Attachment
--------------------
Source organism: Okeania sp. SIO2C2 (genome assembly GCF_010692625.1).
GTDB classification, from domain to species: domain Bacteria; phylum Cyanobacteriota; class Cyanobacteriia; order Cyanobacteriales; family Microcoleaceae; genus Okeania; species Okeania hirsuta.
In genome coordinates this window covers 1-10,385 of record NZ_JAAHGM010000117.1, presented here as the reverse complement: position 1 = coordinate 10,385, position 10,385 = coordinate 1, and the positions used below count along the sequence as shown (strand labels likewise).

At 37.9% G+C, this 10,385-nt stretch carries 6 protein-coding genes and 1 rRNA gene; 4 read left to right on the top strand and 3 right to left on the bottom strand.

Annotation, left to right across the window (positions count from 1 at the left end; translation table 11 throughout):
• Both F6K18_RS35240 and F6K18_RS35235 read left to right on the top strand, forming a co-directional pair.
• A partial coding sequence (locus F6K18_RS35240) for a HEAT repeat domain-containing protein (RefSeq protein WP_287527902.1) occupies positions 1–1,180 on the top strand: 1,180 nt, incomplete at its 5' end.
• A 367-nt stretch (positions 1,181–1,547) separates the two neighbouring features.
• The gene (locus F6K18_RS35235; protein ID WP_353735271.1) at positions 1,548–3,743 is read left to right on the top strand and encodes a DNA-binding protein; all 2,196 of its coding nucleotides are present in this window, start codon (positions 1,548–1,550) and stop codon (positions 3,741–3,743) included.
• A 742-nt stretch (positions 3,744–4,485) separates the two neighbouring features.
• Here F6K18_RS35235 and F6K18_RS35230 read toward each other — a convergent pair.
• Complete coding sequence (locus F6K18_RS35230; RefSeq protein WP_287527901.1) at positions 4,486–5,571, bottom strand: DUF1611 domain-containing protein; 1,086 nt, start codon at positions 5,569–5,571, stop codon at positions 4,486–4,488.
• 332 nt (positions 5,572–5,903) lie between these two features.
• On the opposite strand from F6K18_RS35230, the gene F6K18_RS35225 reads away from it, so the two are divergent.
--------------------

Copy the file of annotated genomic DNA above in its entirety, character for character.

Source organism: Okeania sp. SIO2C2 (genome assembly GCF_010692625.1).
GTDB classification, from domain to species: domain Bacteria; phylum Cyanobacteriota; class Cyanobacteriia; order Cyanobacteriales; family Microcoleaceae; genus Okeania; species Okeania hirsuta.
In genome coordinates this window covers 1-10,385 of record NZ_JAAHGM010000117.1, presented here as the reverse complement: position 1 = coordinate 10,385, position 10,385 = coordinate 1, and the positions used below count along the sequence as shown (strand labels likewise).

At 37.9% G+C, this 10,385-nt stretch carries 6 protein-coding genes and 1 rRNA gene; 4 read left to right on the top strand and 3 right to left on the bottom strand.

Annotation, left to right across the window (positions count from 1 at the left end; translation table 11 throughout):
• Both F6K18_RS35240 and F6K18_RS35235 read left to right on the top strand, forming a co-directional pair.
• A partial coding sequence (locus F6K18_RS35240) for a HEAT repeat domain-containing protein (RefSeq protein WP_287527902.1) occupies positions 1–1,180 on the top strand: 1,180 nt, incomplete at its 5' end.
• A 367-nt stretch (positions 1,181–1,547) separates the two neighbouring features.
• The gene (locus F6K18_RS35235; protein ID WP_353735271.1) at positions 1,548–3,743 is read left to right on the top strand and encodes a DNA-binding protein; all 2,196 of its coding nucleotides are present in this window, start codon (positions 1,548–1,550) and stop codon (positions 3,741–3,743) included.
• A 742-nt stretch (positions 3,744–4,485) separates the two neighbouring features.
• Here F6K18_RS35235 and F6K18_RS35230 read toward each other — a convergent pair.
• Complete coding sequence (locus F6K18_RS35230; RefSeq protein WP_287527901.1) at positions 4,486–5,571, bottom strand: DUF1611 domain-containing protein; 1,086 nt, start codon at positions 5,569–5,571, stop codon at positions 4,486–4,488.
• 332 nt (positions 5,572–5,903) lie between these two features.
• On the opposite strand from F6K18_RS35230, the gene F6K18_RS35225 reads away from it, so the two are divergent.